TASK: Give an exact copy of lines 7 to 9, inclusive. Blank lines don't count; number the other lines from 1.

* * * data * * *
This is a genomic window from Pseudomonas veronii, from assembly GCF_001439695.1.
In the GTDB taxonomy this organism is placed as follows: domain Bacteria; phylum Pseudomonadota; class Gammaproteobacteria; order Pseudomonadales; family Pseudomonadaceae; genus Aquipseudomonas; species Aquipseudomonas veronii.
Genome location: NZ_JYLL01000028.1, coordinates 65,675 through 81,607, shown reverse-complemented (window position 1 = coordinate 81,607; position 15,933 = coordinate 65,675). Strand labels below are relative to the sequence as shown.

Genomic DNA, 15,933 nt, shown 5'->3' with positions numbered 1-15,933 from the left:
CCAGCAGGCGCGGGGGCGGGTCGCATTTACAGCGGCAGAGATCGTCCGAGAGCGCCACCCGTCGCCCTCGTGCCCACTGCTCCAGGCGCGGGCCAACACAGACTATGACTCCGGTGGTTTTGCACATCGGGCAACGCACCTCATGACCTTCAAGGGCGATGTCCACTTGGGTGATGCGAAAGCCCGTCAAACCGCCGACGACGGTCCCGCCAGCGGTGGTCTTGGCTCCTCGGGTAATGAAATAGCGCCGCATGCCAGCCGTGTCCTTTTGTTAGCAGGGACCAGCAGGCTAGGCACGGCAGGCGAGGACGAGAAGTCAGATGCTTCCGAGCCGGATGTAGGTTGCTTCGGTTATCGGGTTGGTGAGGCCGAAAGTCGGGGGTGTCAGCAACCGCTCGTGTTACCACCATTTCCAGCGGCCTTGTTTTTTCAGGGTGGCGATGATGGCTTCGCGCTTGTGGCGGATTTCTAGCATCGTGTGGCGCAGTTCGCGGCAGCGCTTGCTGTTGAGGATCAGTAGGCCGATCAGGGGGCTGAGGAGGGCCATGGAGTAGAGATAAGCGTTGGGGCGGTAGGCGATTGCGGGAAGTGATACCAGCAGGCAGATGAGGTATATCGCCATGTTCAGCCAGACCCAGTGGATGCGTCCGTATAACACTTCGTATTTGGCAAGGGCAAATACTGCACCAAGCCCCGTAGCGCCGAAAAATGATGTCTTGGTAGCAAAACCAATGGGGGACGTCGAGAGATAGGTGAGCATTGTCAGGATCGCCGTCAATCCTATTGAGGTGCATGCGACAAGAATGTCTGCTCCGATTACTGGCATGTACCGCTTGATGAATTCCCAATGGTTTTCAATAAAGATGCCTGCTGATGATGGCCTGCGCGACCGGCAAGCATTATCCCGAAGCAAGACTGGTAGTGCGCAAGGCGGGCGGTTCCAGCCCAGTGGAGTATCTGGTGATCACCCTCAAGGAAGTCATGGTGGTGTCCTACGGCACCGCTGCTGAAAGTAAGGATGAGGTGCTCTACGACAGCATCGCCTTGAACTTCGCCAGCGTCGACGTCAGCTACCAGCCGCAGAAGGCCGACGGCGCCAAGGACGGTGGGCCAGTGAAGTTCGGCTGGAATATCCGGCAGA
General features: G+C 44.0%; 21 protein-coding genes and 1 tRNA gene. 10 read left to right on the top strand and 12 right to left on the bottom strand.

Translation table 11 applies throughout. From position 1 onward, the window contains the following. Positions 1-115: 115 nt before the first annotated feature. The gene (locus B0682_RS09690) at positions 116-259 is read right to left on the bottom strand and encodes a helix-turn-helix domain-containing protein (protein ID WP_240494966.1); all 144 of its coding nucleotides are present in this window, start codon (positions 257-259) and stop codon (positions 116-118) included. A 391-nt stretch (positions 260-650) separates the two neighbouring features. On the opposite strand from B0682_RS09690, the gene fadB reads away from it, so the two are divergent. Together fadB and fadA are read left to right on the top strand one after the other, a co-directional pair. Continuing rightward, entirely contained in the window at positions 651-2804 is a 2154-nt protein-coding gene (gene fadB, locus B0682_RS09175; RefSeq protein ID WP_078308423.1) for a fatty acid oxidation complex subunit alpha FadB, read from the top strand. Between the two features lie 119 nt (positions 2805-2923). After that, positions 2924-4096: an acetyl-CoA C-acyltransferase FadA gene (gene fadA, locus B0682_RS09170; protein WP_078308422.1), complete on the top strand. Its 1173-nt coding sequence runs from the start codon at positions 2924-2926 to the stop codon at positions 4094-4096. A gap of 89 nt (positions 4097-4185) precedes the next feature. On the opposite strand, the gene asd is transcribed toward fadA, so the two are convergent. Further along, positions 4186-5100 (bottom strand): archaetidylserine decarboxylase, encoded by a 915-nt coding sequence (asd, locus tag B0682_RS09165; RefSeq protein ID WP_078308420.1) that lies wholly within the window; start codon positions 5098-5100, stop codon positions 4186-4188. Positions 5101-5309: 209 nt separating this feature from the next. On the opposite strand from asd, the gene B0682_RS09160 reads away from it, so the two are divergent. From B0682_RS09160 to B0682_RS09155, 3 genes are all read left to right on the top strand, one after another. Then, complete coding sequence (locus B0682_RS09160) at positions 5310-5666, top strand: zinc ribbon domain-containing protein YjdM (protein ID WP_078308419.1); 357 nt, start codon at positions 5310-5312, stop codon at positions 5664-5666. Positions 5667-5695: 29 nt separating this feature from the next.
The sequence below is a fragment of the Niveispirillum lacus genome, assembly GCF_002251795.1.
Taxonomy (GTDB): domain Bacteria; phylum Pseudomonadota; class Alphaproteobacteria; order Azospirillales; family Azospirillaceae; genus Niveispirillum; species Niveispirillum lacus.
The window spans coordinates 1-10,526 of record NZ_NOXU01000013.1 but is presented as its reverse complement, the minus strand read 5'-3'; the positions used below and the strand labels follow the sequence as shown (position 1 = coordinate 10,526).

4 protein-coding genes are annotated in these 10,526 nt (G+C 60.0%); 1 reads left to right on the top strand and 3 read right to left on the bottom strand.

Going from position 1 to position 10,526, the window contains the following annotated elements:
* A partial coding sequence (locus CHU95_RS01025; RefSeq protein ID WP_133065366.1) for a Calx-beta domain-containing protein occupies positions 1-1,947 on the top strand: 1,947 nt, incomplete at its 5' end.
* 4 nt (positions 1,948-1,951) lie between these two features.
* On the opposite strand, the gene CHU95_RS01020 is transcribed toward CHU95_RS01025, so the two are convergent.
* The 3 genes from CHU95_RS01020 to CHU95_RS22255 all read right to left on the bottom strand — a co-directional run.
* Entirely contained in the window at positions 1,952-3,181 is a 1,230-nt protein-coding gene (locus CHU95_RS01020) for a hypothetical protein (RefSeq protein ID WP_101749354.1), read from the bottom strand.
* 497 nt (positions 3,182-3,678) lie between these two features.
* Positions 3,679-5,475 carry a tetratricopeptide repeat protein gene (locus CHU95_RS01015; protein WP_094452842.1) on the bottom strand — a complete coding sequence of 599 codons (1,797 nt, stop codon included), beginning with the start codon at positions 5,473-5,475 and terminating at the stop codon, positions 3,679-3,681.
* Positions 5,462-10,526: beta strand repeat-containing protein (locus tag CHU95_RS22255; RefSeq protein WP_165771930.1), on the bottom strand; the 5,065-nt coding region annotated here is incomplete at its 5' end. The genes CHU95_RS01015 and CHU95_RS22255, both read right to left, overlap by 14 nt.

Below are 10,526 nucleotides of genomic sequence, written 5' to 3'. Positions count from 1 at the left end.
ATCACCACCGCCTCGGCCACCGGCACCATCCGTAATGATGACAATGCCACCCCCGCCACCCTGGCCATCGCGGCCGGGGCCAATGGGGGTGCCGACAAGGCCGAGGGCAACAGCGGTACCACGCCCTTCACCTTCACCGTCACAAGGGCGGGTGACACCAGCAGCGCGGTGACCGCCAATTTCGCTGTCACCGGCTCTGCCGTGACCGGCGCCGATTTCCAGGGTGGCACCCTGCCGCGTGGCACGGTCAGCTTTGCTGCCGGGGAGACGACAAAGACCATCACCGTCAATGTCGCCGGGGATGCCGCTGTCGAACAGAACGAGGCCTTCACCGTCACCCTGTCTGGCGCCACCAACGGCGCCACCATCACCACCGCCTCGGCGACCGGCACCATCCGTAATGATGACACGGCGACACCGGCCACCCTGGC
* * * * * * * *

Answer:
Translation table 11 applies throughout. From position 1 onward, the window contains the following. Positions 1-115: 115 nt before the first annotated feature. The gene (locus B0682_RS09690) at positions 116-259 is read right to left on the bottom strand and encodes a helix-turn-helix domain-containing protein (protein ID WP_240494966.1); all 144 of its coding nucleotides are present in this window, start codon (positions 257-259) and stop codon (positions 116-118) included. A 391-nt stretch (positions 260-650) separates the two neighbouring features. On the opposite strand from B0682_RS09690, the gene fadB reads away from it, so the two are divergent. Together fadB and fadA are read left to right on the top strand one after the other, a co-directional pair. Continuing rightward, entirely contained in the window at positions 651-2804 is a 2154-nt protein-coding gene (gene fadB, locus B0682_RS09175; RefSeq protein ID WP_078308423.1) for a fatty acid oxidation complex subunit alpha FadB, read from the top strand. Between the two features lie 119 nt (positions 2805-2923). After that, positions 2924-4096: an acetyl-CoA C-acyltransferase FadA gene (gene fadA, locus B0682_RS09170; protein WP_078308422.1), complete on the top strand. Its 1173-nt coding sequence runs from the start codon at positions 2924-2926 to the stop codon at positions 4094-4096. A gap of 89 nt (positions 4097-4185) precedes the next feature. On the opposite strand, the gene asd is transcribed toward fadA, so the two are convergent. Further along, positions 4186-5100 (bottom strand): archaetidylserine decarboxylase, encoded by a 915-nt coding sequence (asd, locus tag B0682_RS09165; RefSeq protein ID WP_078308420.1) that lies wholly within the window; start codon positions 5098-5100, stop codon positions 4186-4188. Positions 5101-5309: 209 nt separating this feature from the next. On the opposite strand from asd, the gene B0682_RS09160 reads away from it, so the two are divergent. From B0682_RS09160 to B0682_RS09155, 3 genes are all read left to right on the top strand, one after another. Then, complete coding sequence (locus B0682_RS09160) at positions 5310-5666, top strand: zinc ribbon domain-containing protein YjdM (protein ID WP_078308419.1); 357 nt, start codon at positions 5310-5312, stop codon at positions 5664-5666. Positions 5667-5695: 29 nt separating this feature from the next.
The sequence below is a fragment of the Niveispirillum lacus genome, assembly GCF_002251795.1.
Taxonomy (GTDB): domain Bacteria; phylum Pseudomonadota; class Alphaproteobacteria; order Azospirillales; family Azospirillaceae; genus Niveispirillum; species Niveispirillum lacus.